Section 3: Paired reading


Paired reading: dos and don'ts


  • Support the child to read as much as possible.
  • Allow the child to self-correct.
  • If the child is stuck and not able to self-correct, help him/her to move forward.
  • Praise the child for good reading of hard words, getting all the words in a sentence right and self-correction.
  • Be specific in your praise, for example, ‘That was a difficult word — you pronounced it well!’
  • Make the child feel comfortable in your presence; enjoy the time with them.


  • Don’t rush the child in their reading; allow the child to move at their own pace.
  • Don’t intervene too quickly; give the child an opportunity to self-correct.
  • Don’t intervene too slowly; if the child is still struggling after four seconds, help him/her to move forward.
  • Don’t be distracted or disengaged; if you’re not interested, the child won’t be.
  • Don’t be negative; the child will likely be very sensitive to negative remarks and already feeling bad.

Section 4: Working effectively with children

Below you’ll find a presentation on working effectively with children, and how to deal with challenging behavior.

What is a positive learning environment?

A positive learning environment for us is one that promotes children’s learning. As a mentor, you can directly promote children’s learning through your words and actions. Research shows that the success of our literacy intervention depends on the quality of the mentor-child relationship. The better the relationship, the better the outcomes.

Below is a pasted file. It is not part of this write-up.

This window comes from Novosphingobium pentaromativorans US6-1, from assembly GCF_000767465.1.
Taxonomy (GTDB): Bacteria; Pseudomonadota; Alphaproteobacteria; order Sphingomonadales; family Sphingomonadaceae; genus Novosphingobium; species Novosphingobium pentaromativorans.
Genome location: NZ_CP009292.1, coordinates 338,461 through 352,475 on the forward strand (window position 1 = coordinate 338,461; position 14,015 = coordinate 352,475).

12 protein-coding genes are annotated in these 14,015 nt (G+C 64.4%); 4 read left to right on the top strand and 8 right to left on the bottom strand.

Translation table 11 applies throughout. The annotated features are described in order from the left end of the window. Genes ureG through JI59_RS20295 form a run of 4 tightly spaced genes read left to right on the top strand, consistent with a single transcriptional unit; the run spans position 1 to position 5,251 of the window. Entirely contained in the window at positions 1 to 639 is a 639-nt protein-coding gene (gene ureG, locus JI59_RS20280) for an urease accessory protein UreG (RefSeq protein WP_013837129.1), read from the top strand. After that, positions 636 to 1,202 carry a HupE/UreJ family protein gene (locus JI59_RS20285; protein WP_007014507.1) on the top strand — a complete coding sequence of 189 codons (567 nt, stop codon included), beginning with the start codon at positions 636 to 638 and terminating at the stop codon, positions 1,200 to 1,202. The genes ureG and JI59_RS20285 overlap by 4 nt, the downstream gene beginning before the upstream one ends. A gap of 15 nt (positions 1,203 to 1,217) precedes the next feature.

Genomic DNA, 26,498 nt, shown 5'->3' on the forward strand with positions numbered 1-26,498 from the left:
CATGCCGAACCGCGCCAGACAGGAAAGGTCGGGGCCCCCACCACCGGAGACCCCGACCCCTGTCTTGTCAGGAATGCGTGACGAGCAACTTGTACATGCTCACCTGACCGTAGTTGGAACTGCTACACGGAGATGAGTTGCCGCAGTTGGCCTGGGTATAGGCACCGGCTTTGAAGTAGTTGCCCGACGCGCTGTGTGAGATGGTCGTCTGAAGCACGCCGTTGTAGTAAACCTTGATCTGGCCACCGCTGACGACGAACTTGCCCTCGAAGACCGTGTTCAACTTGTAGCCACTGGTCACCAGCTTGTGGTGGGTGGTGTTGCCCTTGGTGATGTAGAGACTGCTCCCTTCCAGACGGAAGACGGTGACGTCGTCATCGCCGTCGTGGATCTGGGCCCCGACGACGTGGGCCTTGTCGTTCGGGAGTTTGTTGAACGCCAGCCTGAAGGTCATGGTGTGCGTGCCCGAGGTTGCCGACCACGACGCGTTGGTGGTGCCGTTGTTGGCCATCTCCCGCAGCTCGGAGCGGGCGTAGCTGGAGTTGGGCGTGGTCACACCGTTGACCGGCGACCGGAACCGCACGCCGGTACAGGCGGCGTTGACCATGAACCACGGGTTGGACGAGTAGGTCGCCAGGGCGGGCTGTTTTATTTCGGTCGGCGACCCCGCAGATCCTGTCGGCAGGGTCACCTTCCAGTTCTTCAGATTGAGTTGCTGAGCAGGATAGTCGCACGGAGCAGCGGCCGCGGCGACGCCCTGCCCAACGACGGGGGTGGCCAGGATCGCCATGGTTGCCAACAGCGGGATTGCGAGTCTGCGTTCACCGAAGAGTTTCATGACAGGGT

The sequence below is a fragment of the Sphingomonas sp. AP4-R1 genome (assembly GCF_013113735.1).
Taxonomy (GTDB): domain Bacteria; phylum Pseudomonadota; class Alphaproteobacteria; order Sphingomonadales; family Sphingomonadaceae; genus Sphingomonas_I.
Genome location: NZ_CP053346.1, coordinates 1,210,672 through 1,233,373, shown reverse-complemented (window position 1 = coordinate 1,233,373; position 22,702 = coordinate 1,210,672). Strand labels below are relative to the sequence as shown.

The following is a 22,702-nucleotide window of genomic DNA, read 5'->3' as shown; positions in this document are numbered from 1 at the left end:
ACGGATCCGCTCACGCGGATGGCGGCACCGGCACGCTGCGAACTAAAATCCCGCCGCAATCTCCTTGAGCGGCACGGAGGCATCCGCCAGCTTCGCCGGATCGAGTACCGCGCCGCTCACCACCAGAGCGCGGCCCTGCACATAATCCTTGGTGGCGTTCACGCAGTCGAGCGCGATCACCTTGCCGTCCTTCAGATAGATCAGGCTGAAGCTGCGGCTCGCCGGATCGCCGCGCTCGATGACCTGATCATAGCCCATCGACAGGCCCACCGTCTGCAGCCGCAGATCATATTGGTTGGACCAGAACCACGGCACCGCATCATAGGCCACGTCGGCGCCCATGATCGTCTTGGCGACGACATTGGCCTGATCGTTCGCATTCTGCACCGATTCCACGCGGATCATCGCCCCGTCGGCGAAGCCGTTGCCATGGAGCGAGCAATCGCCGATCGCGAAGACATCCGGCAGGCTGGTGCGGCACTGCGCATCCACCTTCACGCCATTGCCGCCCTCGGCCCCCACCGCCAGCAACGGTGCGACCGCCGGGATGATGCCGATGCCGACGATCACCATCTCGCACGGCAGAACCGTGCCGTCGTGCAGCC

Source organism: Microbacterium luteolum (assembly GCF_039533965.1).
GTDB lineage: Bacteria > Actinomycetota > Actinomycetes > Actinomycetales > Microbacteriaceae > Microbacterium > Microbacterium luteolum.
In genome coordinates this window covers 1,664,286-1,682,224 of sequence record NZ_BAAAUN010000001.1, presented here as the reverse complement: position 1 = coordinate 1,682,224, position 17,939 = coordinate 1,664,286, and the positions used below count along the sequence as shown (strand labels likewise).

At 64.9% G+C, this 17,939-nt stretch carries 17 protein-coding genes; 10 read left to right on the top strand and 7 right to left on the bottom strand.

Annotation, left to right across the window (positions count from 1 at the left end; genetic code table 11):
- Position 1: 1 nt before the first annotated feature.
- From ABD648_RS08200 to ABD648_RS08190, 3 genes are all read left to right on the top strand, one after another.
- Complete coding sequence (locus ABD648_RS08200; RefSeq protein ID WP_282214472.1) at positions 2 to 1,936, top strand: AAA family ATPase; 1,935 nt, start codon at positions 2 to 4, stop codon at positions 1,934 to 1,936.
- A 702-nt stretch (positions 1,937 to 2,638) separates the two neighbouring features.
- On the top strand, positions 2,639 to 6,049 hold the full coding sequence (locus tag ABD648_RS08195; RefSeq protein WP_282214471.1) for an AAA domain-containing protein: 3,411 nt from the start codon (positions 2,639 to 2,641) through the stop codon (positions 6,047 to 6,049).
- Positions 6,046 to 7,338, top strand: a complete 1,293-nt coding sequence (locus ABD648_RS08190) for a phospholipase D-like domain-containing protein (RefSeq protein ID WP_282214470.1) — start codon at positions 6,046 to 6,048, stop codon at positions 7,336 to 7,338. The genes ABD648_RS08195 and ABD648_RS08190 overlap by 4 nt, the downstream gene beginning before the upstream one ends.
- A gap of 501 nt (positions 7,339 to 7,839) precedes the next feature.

Dealing with challenging behaviour

Challenging behaviour is behaviour that would make it difficult for you to fulfil your role as a mentor. This can range from a child being distracted while reading to a child not participating or actively disrupting others during sessions.

In most cases, challenging behaviour can be avoided by working at developing a good relationship with the child from the outset. Nervousness can lead children to try distract you from the task. A child who feels uncomfortable will be more likely to act giddy or act out. Do not take it personally. Try to engage the child in choosing a book or in the storyline of a chosen book and keep a positive attitude.

We have had very few cases where children display very challenging behaviour but if this occurs, the session supervisor, who will be a member of school staff, is present to provide support. They may intervene or you can approach them discreetly if you are having any difficulty.

Section 5: Safeguarding children

It is crucial that you take the time to read through the Health, Safety, and Welfare document linked below. This outlines our child protection policy, and lets you know what to do in case a child discloses anything sensitive during your sessions.

Section 6: Next steps

Have any questions?

Is there anything we have not covered? Have we created more questions than answers? For more information, please see the FAQs on our Volunteer Options page on our website.

If you would like to speak with one of our staff at any stage, please feel free to call us on (01) 6621400 or email us at [email protected]. We are always happy to chat with our volunteers about any aspect of volunteering, especially any concerns or queries.